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Director Tony Scott's name has long been synonymous with action films.  His CV lists some of the highs and lows in the genre, Top Gun, Days of Thunder, The Last Boy Scout, True Romance, The Fan, Domino, etc.  His hyperactive cinematography and lightning-quick editing style are his signature.  What an odd fit British bombast-meister Scott seems to remake the low-key classic thriller, The Taking of Pelham 123.  While Scott, et al, quickly decry this film being a remake (- A ďretoolingĒ how the director described it to me.), letís face it, for anyone whoís seen the 1974 original, comparisons are inevitable.

The low-down:  In the middle of the bustling Big Apple, the unthinkable occurs; a subway train is hijacked and its passengers held for ransom by a group of well-organised thugs led by one Mr. Ryder.  Enter working schmoe, Walter Garber, doing his job dispatching trains and keeping the system running as smoothly as possible from the Metropolitan Transportation Authorityís headquarters.  Garber notices the unusual activity with the stopped locomotive (- the eponymous Pelham 123) but isnít prepared to be contacted by the psychopathic Ryder, for whom mind games with the dispatcher are part of the cost of keeping passengers alive - that and ten million dollars.  Despite the attempts at dissuasion by a hostage negotiator, Ryder displays his seriousness early on with tragic results and transit and government officials hurry to comply with his demands, but not before he drags Garber further into his psychotic web.  As Garber and Ryderís tense tÍte-ŗ-tÍtes reveal more about each otherís identities and a few dangerous secrets, Garber becomes determined to put an end to Ryderís standoff and free the hostages.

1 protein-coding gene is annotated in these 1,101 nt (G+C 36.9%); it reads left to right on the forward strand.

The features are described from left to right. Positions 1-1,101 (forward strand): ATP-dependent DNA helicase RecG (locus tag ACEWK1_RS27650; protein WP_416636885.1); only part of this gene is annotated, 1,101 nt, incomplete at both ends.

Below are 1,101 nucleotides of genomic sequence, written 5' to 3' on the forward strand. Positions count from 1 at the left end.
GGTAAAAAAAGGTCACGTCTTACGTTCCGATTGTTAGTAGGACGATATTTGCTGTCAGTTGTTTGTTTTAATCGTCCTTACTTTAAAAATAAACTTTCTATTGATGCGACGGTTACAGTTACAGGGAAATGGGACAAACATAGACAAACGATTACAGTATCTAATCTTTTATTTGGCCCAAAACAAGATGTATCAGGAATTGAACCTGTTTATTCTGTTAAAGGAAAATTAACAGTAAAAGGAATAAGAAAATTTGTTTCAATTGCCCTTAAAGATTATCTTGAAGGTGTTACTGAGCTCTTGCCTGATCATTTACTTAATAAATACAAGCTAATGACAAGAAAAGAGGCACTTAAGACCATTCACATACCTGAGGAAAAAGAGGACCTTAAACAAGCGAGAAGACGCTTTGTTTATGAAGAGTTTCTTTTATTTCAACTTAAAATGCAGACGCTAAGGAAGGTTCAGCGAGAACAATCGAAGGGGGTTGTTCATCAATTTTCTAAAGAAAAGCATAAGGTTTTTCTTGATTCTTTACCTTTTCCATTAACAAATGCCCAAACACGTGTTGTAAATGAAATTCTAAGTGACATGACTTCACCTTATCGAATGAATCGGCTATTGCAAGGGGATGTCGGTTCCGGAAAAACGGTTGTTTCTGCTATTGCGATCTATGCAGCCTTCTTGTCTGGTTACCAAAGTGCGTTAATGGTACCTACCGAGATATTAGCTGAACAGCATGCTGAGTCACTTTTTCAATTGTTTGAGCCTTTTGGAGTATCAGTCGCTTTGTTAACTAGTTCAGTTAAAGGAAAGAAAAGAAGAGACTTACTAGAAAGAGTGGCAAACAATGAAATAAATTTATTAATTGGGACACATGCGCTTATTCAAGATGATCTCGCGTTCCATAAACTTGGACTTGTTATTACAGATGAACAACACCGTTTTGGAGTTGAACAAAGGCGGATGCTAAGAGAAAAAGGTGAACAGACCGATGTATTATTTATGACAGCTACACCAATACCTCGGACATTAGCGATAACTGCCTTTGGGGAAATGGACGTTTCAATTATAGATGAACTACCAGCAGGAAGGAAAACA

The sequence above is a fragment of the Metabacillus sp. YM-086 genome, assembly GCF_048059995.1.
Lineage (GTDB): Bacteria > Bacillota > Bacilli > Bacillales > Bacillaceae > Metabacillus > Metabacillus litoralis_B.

As Tony Scott films go, The Taking of Pelham 123 is relatively low-key.  Concentrating most of the action down in one car in a subway tunnel, or in the glass encased MTA control center, Scott depends on his stars for most of the fireworks.  Well done then to have Denzel Washington and John Travolta as your main artillery.  As Garber, Washington gives his usual pitch-perfect rendering of this average Joe; an otherwise honorable family man who makes one gigantic mistake for which heís paying with his dignity and soon with his very career.  The sense of responsibility and guilt in Garber comes through beautifully and Washington elevates this working stiff into something noble, and because itís a Tony Scott film, incredibly badass.  Good as Washington is, the show belongs to Travolta, who is absolutely electric as Ryder, a vengeful nutjob whose appetite for money put him in prison and now in the cab of this subway car.   More energetic than weíve seen him since Face/Off, Travolta bring that same sort of freewheeling mania, the just peeking-over-the-top craziness that makes his character more interesting than written.  Eschewing vanity for the role, Travolta is shown sans toupee for the first time on a film with a Village People-worthy Fu-Manchu mustache and sideburns any Hellís Angel would envy.  Travolta is the real engine behind The Taking of Pelham 123, and I canít imagine what the film would have been without him.  James Gandolfini is surprisingly effective as the egocentric mayor of New York City, who doesnít appreciate criticism in his brief conversation with Ryder, or the challenge issued by the terrorist.  Those three performance (- as well as a Luis Guzman appearance!) are the real reasons to see The Taking of Pelham 123.